If Trump doesn’t like the question, he might ignore it and introduce a question of his own. Becoming Hillary’s interrogator permits all those questions not likely to be asked by a biased press panel.

Mrs. Clinton avoids press conferences for good reasons. She doesn’t like questions, accountability, or candor — and she gets rattled or hostile on defense.

Topics likely to keep Clinton in a defensive crouch include: her tolerance of husband Bill’s abuse of women from the statehouse to the White House; the Obamacare fiasco; Veterans’ care incompetence; serial foreign policy failures; the Benghazi betrayal and cover up; the private server and email controversy; subsequent FBI corruption; DNC primary fixing; and Clinton Foundation fraud just to name a few areas where the media will try to give Hillary a pass.

Trump is uniquely qualified to grill Mrs. Clinton. She has a policy and program record to defend.  He does not. Trump is only liable for hearsay or those now infamous lip slips. Clinton, in contrast, has real skeletons that have been out of her closet for over a decade.

Trump does not have a horrid family and policy record to defend.  In contrast, Hillary’s private and public behavior is literally indefensible. She is especially vulnerable as the putative “feminist.” Recall how Mrs. Clinton demonized Bill’s female victims and conquests. A Bill Clinton “score” was characterized as a “bimbo eruption.”

Mrs. Clinton’s achievement deficits are relevant in every sense of the word. Her personal peccadillos, integrity, judgment, temperament, and character should be the core issues of the debates.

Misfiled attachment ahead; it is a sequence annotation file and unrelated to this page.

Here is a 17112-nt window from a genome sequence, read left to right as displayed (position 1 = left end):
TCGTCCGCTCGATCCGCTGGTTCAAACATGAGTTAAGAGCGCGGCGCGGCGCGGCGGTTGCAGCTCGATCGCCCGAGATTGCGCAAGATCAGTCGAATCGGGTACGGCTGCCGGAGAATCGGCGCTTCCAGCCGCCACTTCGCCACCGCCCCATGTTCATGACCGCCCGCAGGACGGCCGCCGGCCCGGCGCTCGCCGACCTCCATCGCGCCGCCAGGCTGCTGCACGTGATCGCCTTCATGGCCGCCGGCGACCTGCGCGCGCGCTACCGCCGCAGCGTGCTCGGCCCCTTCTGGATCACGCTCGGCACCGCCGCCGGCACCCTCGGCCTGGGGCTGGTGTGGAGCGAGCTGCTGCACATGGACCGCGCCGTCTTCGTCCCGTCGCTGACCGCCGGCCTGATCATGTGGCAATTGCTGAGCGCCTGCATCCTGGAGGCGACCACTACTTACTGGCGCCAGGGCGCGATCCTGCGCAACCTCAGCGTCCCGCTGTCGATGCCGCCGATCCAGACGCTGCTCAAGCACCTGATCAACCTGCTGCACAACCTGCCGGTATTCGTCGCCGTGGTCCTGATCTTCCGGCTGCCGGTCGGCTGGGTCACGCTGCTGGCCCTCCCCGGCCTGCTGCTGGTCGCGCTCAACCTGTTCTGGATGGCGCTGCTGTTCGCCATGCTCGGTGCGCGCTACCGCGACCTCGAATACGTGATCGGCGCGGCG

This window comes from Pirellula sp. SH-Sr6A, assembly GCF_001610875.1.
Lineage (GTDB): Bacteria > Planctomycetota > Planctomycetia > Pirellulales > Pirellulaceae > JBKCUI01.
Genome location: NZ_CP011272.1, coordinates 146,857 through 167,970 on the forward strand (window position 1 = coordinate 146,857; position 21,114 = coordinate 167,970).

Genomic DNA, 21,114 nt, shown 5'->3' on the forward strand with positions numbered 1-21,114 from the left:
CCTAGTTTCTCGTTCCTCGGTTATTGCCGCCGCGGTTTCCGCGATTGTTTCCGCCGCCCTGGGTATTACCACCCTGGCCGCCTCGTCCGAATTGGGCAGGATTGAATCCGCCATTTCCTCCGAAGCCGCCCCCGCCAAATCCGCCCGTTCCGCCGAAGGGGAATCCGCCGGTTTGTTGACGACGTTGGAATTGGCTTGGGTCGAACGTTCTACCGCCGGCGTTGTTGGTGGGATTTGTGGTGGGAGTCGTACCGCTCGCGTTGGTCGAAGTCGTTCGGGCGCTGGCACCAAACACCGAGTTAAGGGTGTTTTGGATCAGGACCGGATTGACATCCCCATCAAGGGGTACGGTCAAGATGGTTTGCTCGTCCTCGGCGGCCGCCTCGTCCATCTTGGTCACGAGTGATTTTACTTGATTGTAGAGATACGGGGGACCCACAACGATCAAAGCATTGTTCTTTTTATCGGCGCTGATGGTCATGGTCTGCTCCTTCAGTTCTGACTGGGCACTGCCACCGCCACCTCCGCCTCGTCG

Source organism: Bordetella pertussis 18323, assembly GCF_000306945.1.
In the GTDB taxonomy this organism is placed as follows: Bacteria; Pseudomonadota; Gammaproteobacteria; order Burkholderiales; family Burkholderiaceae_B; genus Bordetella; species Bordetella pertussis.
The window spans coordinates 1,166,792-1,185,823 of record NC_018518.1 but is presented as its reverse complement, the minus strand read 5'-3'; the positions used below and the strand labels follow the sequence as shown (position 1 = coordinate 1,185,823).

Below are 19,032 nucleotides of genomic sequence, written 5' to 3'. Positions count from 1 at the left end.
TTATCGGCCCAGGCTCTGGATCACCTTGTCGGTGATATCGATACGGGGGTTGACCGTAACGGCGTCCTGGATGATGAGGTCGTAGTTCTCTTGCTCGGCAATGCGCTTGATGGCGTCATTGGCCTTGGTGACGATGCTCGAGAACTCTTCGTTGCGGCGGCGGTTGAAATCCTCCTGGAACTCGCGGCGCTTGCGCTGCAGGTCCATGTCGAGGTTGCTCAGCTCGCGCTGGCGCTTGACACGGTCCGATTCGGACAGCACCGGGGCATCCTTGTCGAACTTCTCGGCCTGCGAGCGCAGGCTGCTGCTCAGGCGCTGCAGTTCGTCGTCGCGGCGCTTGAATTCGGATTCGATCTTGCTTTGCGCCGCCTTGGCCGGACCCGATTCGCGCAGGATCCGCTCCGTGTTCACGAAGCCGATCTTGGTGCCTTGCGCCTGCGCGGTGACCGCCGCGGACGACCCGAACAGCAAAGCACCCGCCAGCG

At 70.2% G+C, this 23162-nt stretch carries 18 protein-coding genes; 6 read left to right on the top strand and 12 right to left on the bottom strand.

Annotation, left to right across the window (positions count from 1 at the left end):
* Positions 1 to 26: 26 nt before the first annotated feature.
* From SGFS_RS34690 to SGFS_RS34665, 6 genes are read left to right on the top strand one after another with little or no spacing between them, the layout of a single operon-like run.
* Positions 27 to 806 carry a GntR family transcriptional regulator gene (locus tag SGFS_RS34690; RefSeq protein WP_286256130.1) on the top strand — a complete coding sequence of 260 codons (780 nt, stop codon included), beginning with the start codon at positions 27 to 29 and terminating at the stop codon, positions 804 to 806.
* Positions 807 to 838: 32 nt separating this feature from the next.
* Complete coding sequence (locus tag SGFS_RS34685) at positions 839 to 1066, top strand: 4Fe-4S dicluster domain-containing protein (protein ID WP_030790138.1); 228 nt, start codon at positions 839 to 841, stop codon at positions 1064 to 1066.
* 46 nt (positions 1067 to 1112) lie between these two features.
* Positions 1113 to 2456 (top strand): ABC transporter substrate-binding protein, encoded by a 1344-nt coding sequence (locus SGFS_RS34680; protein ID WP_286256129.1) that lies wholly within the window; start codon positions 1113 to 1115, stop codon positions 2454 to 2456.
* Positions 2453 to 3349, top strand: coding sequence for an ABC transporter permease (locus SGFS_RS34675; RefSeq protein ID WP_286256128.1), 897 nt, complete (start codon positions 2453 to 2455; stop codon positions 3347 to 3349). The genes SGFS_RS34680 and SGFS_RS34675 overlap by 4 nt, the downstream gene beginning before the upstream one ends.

Hillary’s contempt for common men and women is now, in her own words, a matter of public record. Less well known are the sentiments of those who have witnessed Clintonian behavior out of the public eye. The few Secret Service testimonials available are unanimous about Hillary Clinton.

She is arrogant, patronizing, condescending, abusive, vulgar, often hysterical, and frequently rude, especially to military and police details. The people sworn to protect the presidential family are usually reticent to discuss their wards. Hillary is the one notable exception.

Secret Service agents consider the Hillary detail to be punishment. She’s that bad.

If there are any institutions that do not look forward to another Clinton regime, it’s the military, the Secret Service, and cops at large. Apparently, Hillary abhors uniforms.

Mrs. Clinton apparently suffers from some kind of multiple personality disorder too, smiling and cackling in public and then morphing into an abusive shrew off camera. There may be a medical explanation for Hillary’s mood swings, but those closest to her believe that the ailment is personality.

Pathology or illness is always fair game, but for any politician, its character, or lack of it, that matters most.

—————————————————————————

Key words:

Hillary Clinton. Donald Trump, presidential debates, media bias.